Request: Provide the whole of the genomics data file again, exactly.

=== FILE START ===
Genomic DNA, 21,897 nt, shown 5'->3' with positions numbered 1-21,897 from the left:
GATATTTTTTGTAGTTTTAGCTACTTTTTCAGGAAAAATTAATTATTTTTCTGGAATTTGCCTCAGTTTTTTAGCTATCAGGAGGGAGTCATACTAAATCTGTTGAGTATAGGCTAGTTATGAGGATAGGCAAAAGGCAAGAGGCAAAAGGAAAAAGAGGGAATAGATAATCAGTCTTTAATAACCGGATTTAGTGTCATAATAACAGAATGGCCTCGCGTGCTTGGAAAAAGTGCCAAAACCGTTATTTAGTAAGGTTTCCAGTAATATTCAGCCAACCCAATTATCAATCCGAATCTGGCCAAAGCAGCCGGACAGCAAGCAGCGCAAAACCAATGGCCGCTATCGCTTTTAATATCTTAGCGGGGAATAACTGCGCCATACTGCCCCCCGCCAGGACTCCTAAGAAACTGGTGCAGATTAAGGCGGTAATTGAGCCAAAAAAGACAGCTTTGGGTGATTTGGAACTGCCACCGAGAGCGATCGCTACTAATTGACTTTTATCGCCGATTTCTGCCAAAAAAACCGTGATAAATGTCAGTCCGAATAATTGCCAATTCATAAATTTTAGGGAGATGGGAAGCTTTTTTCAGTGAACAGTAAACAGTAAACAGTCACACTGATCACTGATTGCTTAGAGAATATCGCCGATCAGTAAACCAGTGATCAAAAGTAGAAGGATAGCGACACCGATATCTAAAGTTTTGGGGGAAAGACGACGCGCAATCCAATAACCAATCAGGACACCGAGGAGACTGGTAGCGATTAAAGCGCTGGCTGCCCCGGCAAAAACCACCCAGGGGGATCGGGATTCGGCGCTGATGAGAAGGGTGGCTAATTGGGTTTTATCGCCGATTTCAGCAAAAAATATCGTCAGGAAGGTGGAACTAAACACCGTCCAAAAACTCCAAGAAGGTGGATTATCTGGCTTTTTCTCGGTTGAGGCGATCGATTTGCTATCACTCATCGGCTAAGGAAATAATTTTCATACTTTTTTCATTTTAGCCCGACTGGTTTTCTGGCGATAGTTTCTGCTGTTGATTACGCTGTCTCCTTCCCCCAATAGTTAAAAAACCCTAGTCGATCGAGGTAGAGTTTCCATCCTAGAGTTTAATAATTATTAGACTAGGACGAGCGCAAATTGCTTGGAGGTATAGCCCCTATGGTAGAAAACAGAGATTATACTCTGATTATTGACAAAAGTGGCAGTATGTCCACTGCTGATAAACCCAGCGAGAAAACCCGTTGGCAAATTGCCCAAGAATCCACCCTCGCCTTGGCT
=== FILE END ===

Genomic DNA, 21,897 nt, shown 5'->3' with positions numbered 1-21,897 from the left:
GATATTTTTTGTAGTTTTAGCTACTTTTTCAGGAAAAATTAATTATTTTTCTGGAATTTGCCTCAGTTTTTTAGCTATCAGGAGGGAGTCATACTAAATCTGTTGAGTATAGGCTAGTTATGAGGATAGGCAAAAGGCAAGAGGCAAAAGGAAAAAGAGGGAATAGATAATCAGTCTTTAATAACCGGATTTAGTGTCATAATAACAGAATGGCCTCGCGTGCTTGGAAAAAGTGCCAAAACCGTTATTTAGTAAGGTTTCCAGTAATATTCAGCCAACCCAATTATCAATCCGAATCTGGCCAAAGCAGCCGGACAGCAAGCAGCGCAAAACCAATGGCCGCTATCGCTTTTAATATCTTAGCGGGGAATAACTGCGCCATACTGCCCCCCGCCAGGACTCCTAAGAAACTGGTGCAGATTAAGGCGGTAATTGAGCCAAAAAAGACAGCTTTGGGTGATTTGGAACTGCCACCGAGAGCGATCGCTACTAATTGACTTTTATCGCCGATTTCTGCCAAAAAAACCGTGATAAATGTCAGTCCGAATAATTGCCAATTCATAAATTTTAGGGAGATGGGAAGCTTTTTTCAGTGAACAGTAAACAGTAAACAGTCACACTGATCACTGATTGCTTAGAGAATATCGCCGATCAGTAAACCAGTGATCAAAAGTAGAAGGATAGCGACACCGATATCTAAAGTTTTGGGGGAAAGACGACGCGCAATCCAATAACCAATCAGGACACCGAGGAGACTGGTAGCGATTAAAGCGCTGGCTGCCCCGGCAAAAACCACCCAGGGGGATCGGGATTCGGCGCTGATGAGAAGGGTGGCTAATTGGGTTTTATCGCCGATTTCAGCAAAAAATATCGTCAGGAAGGTGGAACTAAACACCGTCCAAAAACTCCAAGAAGGTGGATTATCTGGCTTTTTCTCGGTTGAGGCGATCGATTTGCTATCACTCATCGGCTAAGGAAATAATTTTCATACTTTTTTCATTTTAGCCCGACTGGTTTTCTGGCGATAGTTTCTGCTGTTGATTACGCTGTCTCCTTCCCCCAATAGTTAAAAAACCCTAGTCGATCGAGGTAGAGTTTCCATCCTAGAGTTTAATAATTATTAGACTAGGACGAGCGCAAATTGCTTGGAGGTATAGCCCCTATGGTAGAAAACAGAGATTATACTCTGATTATTGACAAAAGTGGCAGTATGTCCACTGCTGATAAACCCAGCGAGAAAACCCGTTGGCAAATTGCCCAAGAATCCACCCTCGCCTTGGCT